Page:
Cooper, who is about to be inducted in the Rock and Roll Hall of Fame, has famously kept his career away from political causes, but said in an earlier interview he had to be part of this.
“It’s home state for us. I don’t’ look at it as being political at all. It’s humanitarian,” Cooper said, noting the he, Nash, Lofgren and others have been pals for decades. “This is to help out the families that were affected by the violence.”
Civility has been lost in American political discourse, both Nash and Cooper agreed, and it simply can’t go on.
“It has to stop. The insanity has to stop and we have to start to treat each other with more respect,” Nash said. “It’s OK to disagree. Obviously! That’s a part of normal life, disagreement. But because you disagree doesn’t mean you have to victimize, you don’t have to make them your enemy, you don’t have to throw rocks at them from the other side of the street just because you disagree with them. It’s OK to disagree. But with civility and with respect.”
“The gun thing has got to go, something’s got to be done, some kind of control,” Cooper said. “That goes beyond political, that just goes to common sense. Either give everybody a gun or take all the guns away. It really does boil down to that. Put everyone on equal levels or take them all away so nobody can have an advantage.”
Nash, coming from a country with strict gun control, agrees.
“Being an Englishman and coming form an English society – the policemen didn’t have guns when I was growing up. It was only the last few years (that they got them) because of the chaos being created by this policy of terrorism,” Nash said. “It looks very strange to somebody like me to have a pistol that has 31 bullets in it. For what? Personally, I think the National Rifle Association very much has to shoulder a certain part of the responsibility for what is going on here. Keeping America in this sheriff/cowboy kind of tradition does not sit well in the 21st Century. That quote by Lawrence O’Donnell on MSNBC – ‘I blame Jared Loughner for the first 10 shots, but I blame the law for the next 21 shots.’ His point is very well taken.”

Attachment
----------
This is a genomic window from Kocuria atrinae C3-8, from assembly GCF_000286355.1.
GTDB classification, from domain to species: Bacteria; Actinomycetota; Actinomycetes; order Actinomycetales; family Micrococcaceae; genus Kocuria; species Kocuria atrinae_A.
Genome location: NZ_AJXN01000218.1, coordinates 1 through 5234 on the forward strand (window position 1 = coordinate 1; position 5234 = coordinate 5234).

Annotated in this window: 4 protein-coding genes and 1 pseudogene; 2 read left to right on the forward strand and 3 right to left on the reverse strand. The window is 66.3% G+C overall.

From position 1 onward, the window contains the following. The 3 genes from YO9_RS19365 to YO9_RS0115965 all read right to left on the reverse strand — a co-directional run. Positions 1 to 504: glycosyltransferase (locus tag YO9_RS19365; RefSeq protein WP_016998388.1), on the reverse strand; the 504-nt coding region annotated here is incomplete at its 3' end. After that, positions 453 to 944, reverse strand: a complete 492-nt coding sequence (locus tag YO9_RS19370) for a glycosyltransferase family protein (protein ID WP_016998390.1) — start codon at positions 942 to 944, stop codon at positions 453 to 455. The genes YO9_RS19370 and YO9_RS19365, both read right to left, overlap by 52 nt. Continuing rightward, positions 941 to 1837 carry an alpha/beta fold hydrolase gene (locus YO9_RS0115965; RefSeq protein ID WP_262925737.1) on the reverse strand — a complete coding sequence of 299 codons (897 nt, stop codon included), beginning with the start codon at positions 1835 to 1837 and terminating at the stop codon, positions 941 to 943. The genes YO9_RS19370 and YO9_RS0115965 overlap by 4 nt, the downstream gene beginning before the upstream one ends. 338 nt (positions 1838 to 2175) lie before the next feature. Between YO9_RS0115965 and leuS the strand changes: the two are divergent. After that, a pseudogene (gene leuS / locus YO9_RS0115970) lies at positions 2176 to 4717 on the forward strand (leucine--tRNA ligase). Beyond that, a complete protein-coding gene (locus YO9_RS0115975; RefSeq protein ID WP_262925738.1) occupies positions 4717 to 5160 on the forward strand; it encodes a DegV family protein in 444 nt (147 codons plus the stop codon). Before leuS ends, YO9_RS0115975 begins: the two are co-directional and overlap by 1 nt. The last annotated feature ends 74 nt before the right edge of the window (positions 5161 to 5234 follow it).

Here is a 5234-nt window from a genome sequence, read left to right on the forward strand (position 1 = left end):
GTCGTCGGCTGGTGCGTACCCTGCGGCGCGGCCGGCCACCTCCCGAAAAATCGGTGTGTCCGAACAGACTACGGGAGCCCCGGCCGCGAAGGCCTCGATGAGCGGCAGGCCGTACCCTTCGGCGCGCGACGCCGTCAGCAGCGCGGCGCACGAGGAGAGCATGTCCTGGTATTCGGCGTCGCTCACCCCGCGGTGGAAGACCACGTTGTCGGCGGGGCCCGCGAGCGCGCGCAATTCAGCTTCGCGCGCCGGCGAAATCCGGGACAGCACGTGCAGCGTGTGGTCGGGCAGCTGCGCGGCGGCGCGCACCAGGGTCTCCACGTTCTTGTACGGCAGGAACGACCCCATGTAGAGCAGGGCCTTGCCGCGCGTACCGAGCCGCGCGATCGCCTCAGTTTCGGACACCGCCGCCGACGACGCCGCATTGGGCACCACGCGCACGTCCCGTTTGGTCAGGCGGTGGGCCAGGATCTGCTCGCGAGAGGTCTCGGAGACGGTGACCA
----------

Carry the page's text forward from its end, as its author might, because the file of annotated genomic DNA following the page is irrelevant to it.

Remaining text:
To Cooper, it comes down to decency and compassion.
“My daughter comes home from school and says ‘There was a fight in school and this one boy beat up this other boy and everybody knew he was gonna beat him up.’ And I say ‘Then why didn’t you do anything about it? Why didn’t anybody say anything to somebody if they knew it was going to happen?’ That’s basically what happens with these guys who shoot people," Cooper said. "Everybody knows this guy’s insane, and yet nobody check him out. Every time somebody gets shot, somebody says ‘You know, the FBI was watching this guy.’ Well, apparently not that close! When something like this is looming or somebody at school or work is talking murder or suicide or something, you can’t just ignore that. You’ve got to make the right people aware. That’s not snitching on anybody. That’s just logical.”
Both artists, however, said tonight’s focus is on the music and healing.
“Crosby and I are going to sing this very beautiful song with Nils called ‘Believe’ which is one of Nils’ songs,” Nash said. “We’re also going to sing a song with Joel Rafael, a great folk singer from California, called ‘America Come Home.’ The lyrics were so beautiful we want to sing it with him. I’m sure we’ll end up singing something with Jackson, then me and Crosby are going to do two or three songs with Jackson’s band.”